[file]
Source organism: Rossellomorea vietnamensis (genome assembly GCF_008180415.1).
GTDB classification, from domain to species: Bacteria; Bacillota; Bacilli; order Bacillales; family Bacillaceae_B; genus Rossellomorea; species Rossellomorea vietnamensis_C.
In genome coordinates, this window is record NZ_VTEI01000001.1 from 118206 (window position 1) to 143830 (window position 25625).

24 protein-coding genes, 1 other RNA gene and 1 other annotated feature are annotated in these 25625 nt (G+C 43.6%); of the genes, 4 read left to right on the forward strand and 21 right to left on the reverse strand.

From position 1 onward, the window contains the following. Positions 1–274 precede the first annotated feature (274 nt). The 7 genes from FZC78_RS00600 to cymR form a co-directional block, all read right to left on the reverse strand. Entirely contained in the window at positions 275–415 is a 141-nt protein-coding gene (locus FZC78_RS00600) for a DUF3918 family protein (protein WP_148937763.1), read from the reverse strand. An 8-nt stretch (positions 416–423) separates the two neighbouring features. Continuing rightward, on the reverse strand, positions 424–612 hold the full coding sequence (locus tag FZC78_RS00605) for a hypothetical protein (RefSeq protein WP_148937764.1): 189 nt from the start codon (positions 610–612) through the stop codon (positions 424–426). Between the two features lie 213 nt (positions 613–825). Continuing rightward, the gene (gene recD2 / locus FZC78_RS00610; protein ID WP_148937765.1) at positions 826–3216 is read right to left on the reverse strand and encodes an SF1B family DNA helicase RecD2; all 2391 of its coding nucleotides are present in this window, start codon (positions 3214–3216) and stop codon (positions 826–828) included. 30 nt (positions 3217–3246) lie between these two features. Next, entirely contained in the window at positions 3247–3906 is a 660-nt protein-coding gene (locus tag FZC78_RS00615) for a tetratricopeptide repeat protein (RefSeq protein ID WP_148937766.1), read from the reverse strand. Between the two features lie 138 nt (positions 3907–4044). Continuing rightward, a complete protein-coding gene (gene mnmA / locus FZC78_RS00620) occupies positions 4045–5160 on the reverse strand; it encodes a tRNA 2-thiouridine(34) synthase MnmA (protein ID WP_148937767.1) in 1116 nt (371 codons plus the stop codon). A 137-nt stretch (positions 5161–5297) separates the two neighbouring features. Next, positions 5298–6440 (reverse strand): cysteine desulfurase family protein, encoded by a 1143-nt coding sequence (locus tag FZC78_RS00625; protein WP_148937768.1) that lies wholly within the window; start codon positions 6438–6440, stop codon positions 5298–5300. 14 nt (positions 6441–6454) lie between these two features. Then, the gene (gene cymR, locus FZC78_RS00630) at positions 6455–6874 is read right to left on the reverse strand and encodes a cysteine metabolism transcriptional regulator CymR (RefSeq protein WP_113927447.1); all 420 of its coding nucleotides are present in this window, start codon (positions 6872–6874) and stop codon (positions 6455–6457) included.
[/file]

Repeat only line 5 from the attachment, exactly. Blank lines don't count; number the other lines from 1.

From position 1 onward, the window contains the following. Positions 1–274 precede the first annotated feature (274 nt). The 7 genes from FZC78_RS00600 to cymR form a co-directional block, all read right to left on the reverse strand. Entirely contained in the window at positions 275–415 is a 141-nt protein-coding gene (locus FZC78_RS00600) for a DUF3918 family protein (protein WP_148937763.1), read from the reverse strand. An 8-nt stretch (positions 416–423) separates the two neighbouring features. Continuing rightward, on the reverse strand, positions 424–612 hold the full coding sequence (locus tag FZC78_RS00605) for a hypothetical protein (RefSeq protein WP_148937764.1): 189 nt from the start codon (positions 610–612) through the stop codon (positions 424–426). Between the two features lie 213 nt (positions 613–825). Continuing rightward, the gene (gene recD2 / locus FZC78_RS00610; protein ID WP_148937765.1) at positions 826–3216 is read right to left on the reverse strand and encodes an SF1B family DNA helicase RecD2; all 2391 of its coding nucleotides are present in this window, start codon (positions 3214–3216) and stop codon (positions 826–828) included. 30 nt (positions 3217–3246) lie between these two features. Next, entirely contained in the window at positions 3247–3906 is a 660-nt protein-coding gene (locus tag FZC78_RS00615) for a tetratricopeptide repeat protein (RefSeq protein ID WP_148937766.1), read from the reverse strand. Between the two features lie 138 nt (positions 3907–4044). Continuing rightward, a complete protein-coding gene (gene mnmA / locus FZC78_RS00620) occupies positions 4045–5160 on the reverse strand; it encodes a tRNA 2-thiouridine(34) synthase MnmA (protein ID WP_148937767.1) in 1116 nt (371 codons plus the stop codon). A 137-nt stretch (positions 5161–5297) separates the two neighbouring features. Next, positions 5298–6440 (reverse strand): cysteine desulfurase family protein, encoded by a 1143-nt coding sequence (locus tag FZC78_RS00625; protein WP_148937768.1) that lies wholly within the window; start codon positions 6438–6440, stop codon positions 5298–5300. 14 nt (positions 6441–6454) lie between these two features. Then, the gene (gene cymR, locus FZC78_RS00630) at positions 6455–6874 is read right to left on the reverse strand and encodes a cysteine metabolism transcriptional regulator CymR (RefSeq protein WP_113927447.1); all 420 of its coding nucleotides are present in this window, start codon (positions 6872–6874) and stop codon (positions 6455–6457) included.